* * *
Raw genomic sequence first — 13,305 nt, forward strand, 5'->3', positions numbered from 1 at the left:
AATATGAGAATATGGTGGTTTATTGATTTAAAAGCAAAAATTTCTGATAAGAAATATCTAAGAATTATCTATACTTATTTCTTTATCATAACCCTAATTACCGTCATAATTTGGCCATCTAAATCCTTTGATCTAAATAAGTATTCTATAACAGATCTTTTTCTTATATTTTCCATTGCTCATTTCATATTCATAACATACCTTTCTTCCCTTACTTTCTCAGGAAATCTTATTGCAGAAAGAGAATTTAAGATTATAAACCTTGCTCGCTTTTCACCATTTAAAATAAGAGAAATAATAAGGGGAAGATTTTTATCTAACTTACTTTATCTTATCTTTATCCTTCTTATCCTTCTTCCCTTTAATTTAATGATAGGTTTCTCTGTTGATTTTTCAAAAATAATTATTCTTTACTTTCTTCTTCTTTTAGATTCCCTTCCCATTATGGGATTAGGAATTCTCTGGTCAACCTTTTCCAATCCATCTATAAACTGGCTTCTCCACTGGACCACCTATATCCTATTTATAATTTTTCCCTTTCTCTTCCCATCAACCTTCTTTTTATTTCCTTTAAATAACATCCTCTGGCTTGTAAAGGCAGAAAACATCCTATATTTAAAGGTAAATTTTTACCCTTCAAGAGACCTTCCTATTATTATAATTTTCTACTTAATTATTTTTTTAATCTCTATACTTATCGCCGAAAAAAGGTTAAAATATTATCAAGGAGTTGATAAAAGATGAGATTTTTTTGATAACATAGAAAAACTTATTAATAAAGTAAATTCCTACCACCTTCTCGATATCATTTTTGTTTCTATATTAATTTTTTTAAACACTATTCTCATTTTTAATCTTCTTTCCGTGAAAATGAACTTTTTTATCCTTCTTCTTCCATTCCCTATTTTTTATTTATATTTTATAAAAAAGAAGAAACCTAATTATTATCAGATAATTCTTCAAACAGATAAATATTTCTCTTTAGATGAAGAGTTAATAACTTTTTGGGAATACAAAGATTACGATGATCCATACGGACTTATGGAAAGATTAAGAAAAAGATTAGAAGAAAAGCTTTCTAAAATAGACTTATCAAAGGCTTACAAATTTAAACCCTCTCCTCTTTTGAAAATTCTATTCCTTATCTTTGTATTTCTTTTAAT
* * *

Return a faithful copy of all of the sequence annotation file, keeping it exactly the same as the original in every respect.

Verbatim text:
Raw genomic sequence first — 13,305 nt, forward strand, 5'->3', positions numbered from 1 at the left:
AATATGAGAATATGGTGGTTTATTGATTTAAAAGCAAAAATTTCTGATAAGAAATATCTAAGAATTATCTATACTTATTTCTTTATCATAACCCTAATTACCGTCATAATTTGGCCATCTAAATCCTTTGATCTAAATAAGTATTCTATAACAGATCTTTTTCTTATATTTTCCATTGCTCATTTCATATTCATAACATACCTTTCTTCCCTTACTTTCTCAGGAAATCTTATTGCAGAAAGAGAATTTAAGATTATAAACCTTGCTCGCTTTTCACCATTTAAAATAAGAGAAATAATAAGGGGAAGATTTTTATCTAACTTACTTTATCTTATCTTTATCCTTCTTATCCTTCTTCCCTTTAATTTAATGATAGGTTTCTCTGTTGATTTTTCAAAAATAATTATTCTTTACTTTCTTCTTCTTTTAGATTCCCTTCCCATTATGGGATTAGGAATTCTCTGGTCAACCTTTTCCAATCCATCTATAAACTGGCTTCTCCACTGGACCACCTATATCCTATTTATAATTTTTCCCTTTCTCTTCCCATCAACCTTCTTTTTATTTCCTTTAAATAACATCCTCTGGCTTGTAAAGGCAGAAAACATCCTATATTTAAAGGTAAATTTTTACCCTTCAAGAGACCTTCCTATTATTATAATTTTCTACTTAATTATTTTTTTAATCTCTATACTTATCGCCGAAAAAAGGTTAAAATATTATCAAGGAGTTGATAAAAGATGAGATTTTTTTGATAACATAGAAAAACTTATTAATAAAGTAAATTCCTACCACCTTCTCGATATCATTTTTGTTTCTATATTAATTTTTTTAAACACTATTCTCATTTTTAATCTTCTTTCCGTGAAAATGAACTTTTTTATCCTTCTTCTTCCATTCCCTATTTTTTATTTATATTTTATAAAAAAGAAGAAACCTAATTATTATCAGATAATTCTTCAAACAGATAAATATTTCTCTTTAGATGAAGAGTTAATAACTTTTTGGGAATACAAAGATTACGATGATCCATACGGACTTATGGAAAGATTAAGAAAAAGATTAGAAGAAAAGCTTTCTAAAATAGACTTATCAAAGGCTTACAAATTTAAACCCTCTCCTCTTTTGAAAATTCTATTCCTTATCTTTGTATTTCTTTTAAT